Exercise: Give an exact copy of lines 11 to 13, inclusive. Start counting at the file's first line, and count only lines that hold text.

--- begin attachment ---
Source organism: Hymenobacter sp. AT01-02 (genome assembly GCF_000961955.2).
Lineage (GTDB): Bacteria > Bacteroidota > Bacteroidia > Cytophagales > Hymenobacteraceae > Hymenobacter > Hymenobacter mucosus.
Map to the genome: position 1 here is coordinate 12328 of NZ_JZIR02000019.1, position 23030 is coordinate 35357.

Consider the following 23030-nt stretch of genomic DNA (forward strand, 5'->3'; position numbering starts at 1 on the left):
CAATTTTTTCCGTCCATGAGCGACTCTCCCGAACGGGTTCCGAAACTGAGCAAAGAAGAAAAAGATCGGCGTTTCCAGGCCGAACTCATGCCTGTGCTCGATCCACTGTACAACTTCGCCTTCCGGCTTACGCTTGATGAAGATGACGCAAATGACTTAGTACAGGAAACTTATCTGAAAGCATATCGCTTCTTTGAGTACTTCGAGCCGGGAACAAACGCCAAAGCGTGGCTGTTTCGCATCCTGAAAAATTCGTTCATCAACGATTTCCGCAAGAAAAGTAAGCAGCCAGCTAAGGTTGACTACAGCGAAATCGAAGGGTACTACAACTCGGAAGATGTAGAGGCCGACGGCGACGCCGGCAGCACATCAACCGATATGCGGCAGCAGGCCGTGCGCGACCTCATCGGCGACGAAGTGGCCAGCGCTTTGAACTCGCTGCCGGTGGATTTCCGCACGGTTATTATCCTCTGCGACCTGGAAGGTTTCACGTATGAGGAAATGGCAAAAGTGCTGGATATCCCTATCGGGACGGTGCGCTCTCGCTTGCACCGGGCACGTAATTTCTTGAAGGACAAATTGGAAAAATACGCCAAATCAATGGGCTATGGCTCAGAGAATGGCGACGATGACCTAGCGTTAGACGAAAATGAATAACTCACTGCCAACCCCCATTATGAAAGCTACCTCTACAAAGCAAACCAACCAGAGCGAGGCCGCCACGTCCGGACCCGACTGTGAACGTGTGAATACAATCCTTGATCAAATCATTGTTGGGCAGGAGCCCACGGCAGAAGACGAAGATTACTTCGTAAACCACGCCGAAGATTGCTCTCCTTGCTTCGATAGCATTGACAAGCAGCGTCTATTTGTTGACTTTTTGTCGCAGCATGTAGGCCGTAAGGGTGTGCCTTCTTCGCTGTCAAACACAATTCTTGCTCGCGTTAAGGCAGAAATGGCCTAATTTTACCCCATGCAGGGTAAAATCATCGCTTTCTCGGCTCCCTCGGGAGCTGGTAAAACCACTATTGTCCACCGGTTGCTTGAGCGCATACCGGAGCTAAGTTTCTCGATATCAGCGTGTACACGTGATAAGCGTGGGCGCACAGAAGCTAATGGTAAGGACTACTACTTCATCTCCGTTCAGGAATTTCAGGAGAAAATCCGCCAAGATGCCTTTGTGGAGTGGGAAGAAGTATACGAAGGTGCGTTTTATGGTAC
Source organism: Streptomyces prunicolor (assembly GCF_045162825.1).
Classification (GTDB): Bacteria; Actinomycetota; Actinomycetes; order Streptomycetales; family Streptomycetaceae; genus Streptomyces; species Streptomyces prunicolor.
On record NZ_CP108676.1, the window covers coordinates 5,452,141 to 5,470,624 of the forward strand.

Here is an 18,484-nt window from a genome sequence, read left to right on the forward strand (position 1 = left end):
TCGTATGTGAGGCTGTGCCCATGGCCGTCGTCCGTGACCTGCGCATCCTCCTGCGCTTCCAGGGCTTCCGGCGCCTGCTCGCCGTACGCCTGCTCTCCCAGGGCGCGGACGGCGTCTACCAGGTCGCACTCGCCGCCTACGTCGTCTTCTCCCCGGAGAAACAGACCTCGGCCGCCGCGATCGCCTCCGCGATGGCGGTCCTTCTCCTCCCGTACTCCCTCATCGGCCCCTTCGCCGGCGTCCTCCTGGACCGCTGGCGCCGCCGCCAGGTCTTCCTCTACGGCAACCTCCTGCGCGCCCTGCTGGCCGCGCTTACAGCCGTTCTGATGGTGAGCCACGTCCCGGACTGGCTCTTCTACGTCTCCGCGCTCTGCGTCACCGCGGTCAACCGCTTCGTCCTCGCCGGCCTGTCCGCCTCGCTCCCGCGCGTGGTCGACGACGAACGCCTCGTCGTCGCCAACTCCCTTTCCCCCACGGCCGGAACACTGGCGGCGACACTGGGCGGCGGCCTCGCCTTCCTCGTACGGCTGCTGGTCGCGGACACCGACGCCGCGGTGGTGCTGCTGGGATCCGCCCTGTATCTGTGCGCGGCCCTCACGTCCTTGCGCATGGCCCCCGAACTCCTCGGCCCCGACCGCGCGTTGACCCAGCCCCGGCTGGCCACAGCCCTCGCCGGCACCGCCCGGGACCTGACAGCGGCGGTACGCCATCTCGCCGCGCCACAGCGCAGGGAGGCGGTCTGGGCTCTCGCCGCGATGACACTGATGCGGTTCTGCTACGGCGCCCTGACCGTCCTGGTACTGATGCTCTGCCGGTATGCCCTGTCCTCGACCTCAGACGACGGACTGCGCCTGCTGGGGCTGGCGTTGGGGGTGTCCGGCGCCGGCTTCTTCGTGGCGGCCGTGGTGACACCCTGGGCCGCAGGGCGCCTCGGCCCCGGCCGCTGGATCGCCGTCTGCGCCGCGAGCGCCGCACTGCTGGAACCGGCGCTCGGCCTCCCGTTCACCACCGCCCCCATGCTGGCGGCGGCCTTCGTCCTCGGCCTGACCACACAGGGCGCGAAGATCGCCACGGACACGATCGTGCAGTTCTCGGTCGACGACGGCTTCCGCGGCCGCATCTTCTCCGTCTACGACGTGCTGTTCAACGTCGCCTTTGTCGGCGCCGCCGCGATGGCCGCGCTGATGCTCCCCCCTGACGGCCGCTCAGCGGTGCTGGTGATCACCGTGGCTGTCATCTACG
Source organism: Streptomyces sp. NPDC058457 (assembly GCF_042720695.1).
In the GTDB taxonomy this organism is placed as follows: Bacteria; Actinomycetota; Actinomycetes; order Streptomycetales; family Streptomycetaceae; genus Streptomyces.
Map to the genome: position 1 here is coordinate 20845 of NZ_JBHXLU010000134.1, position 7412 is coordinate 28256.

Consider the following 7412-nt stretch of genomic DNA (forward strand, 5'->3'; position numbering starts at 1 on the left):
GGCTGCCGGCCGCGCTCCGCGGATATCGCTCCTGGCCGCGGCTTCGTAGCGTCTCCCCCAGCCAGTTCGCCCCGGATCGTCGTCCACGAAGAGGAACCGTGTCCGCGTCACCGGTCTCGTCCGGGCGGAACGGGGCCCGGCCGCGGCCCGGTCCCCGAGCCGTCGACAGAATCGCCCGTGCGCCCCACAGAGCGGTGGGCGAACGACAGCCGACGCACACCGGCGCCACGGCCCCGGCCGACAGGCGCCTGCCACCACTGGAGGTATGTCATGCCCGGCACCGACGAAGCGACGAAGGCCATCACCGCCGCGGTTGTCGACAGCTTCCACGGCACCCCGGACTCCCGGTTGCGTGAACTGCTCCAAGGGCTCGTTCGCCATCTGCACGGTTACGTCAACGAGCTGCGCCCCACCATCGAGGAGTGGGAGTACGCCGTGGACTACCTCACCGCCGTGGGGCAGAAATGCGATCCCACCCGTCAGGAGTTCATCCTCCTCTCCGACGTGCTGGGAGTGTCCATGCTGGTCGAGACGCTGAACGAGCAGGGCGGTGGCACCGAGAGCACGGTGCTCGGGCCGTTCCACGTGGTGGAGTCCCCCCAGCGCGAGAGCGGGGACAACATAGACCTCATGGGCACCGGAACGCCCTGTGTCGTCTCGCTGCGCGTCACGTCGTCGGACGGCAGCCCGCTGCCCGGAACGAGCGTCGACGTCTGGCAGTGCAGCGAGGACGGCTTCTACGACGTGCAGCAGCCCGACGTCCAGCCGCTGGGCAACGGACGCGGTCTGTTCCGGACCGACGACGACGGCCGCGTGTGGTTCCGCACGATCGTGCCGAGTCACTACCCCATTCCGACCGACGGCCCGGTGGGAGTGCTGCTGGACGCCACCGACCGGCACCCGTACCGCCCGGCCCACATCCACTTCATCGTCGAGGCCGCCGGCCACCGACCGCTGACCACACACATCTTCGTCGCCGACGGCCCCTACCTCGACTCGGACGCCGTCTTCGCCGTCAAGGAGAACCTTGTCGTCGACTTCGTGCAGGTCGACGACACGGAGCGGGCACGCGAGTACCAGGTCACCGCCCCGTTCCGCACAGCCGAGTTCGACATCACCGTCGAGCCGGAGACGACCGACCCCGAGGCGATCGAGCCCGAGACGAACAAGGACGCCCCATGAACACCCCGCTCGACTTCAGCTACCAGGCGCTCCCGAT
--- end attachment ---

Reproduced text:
Source organism: Streptomyces sp. NPDC058457 (assembly GCF_042720695.1).
In the GTDB taxonomy this organism is placed as follows: Bacteria; Actinomycetota; Actinomycetes; order Streptomycetales; family Streptomycetaceae; genus Streptomyces.
Map to the genome: position 1 here is coordinate 20845 of NZ_JBHXLU010000134.1, position 7412 is coordinate 28256.